This Thai Airways A380-800 is one of those “lost” illustrations. I created it shortly after I finished my A380-800 side view templates about two years ago, and being a new livery at the time, I remember thinking how striking this livery is on that big whale of an airplane. I’m especially anxious to apply it to the 787-8, but my to do list is long enough already, and there are a lot of other illustrations that need to be done ahead of that one.

Of all the airlines that fly the A380 today, I think that the Thai Airways version is the best looking of them all. The Lufthansa and British Airways illustrations I created just don’t seem to have that visual “pop” that I like, and I’m pretty sure the reason for liking this Thai version so much is that is that half of the airplane is painted bright purple. Combined with the gold accents in the logo, it’s a rather stunning combination – especially when viewed in bright sunlight. I can’t say the same for the more reserved (eh…stiff) liveries from LH and BA.

Anyway, I’ll be uploading more airliner art from my archives in the coming weeks. Some of those pieces aren’t as polished as my latest stuff, but it’s probably worth posting just so I can get my entire collection organized here on the blog.

blank white 757-200 illustration
Tweet about this on TwitterShare on FacebookShare on Google+Pin on PinterestShare on LinkedIn

These side view Boeing 757-200 templates have been on my to-do list forever, and I just couldn’t put them off any longer due to a personal side project of mine that required some illustrations of this aircraft. I’m really glad to have these done and out of the way! Well, sort of. You see, just like the Airbus A319/A320/A321, there are actually quite a few versions of the 757-200. There were two engine types (Pratt and Whitney and Rolls Royce) offered during it’s production run, with two different wingtips (with and without winglets). I only illustrated the Pratt and Whitney engined version for now, but I did create both versions of the wing. So I still have some work ahead of me…

I’ll attach the versions with the Rolls Royce engines to this post as soon as I complete them, but for now, here are some all white renderings and wireframe line drawings of the 757-200 with Pratt and Whitney engines – with and without winglets.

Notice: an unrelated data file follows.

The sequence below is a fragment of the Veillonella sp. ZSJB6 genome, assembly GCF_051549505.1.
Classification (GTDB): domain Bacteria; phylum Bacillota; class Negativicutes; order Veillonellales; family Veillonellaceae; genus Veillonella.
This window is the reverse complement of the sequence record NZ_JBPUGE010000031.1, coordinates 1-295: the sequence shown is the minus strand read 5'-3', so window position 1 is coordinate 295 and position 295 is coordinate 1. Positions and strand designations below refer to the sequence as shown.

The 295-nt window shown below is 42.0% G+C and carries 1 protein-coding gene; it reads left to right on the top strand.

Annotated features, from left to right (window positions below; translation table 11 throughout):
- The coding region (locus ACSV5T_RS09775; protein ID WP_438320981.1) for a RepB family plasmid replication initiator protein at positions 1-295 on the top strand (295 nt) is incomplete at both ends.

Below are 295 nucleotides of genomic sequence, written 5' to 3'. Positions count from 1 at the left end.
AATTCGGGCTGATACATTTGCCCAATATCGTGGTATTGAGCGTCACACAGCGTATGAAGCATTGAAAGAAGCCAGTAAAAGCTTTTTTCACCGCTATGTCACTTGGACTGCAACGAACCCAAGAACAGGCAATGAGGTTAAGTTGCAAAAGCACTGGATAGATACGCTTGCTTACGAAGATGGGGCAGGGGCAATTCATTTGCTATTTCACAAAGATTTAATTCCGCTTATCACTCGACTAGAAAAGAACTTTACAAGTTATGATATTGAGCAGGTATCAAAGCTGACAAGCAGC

Here is the line drawing version of the aircraft at the top of this post (with winglets):

757-200 line art with winglets

Technical line drawing of a Boeing 757-200 with winglets

And here is the fully rendered blank white version and associated line drawing for the non-winglet version.

white 757 template

All white Boeing 757-200 template (without winglets)

757-200 line drawing without winglets

Technical line drawing of a Boeing 757-200 (without winglets)

The 757-200 is a good looking aircraft, isn’t it? The equivalent airliners of today (the Boeing 737-900 and Airbus A321) just don’t look as sleek and graceful as this thing does, so it’s going to be a major bummer when they retire these things for good. But now that I have these templates, I plan on creating many variations of it with some of the best airline liveries from all over the world.

spirit airlines silver and gray pixel livery
Tweet about this on TwitterShare on FacebookShare on Google+Pin on PinterestShare on LinkedIn

Spirit Airlines is one of those obscure air carriers that I’ve never really given much thought to in the past. They’ve always just sort of been there, distant and uninteresting, mostly flying to places I never travel to. But all of that has been changing over the past few years – they are quickly turing into a major low-fare airline, and I’m starting to hear more and more people talk about them wherever I go. Usually that talk isn’t so good (they are probably the stingiest airline in the US right now), but it’s been interesting to watch them grow from nothing into the near-beheamoth they are today.

All that growth has meant that they’ve had to experiment with a lot of different things over the years, playing with different business models and fine-tuning their product. That continuous fine-tuning has resulted in three different liveries over the past decade – all of them quite different from one another, reflecting a “low fare” look with a twinge of serious professionalism. Sort of. Let me explain…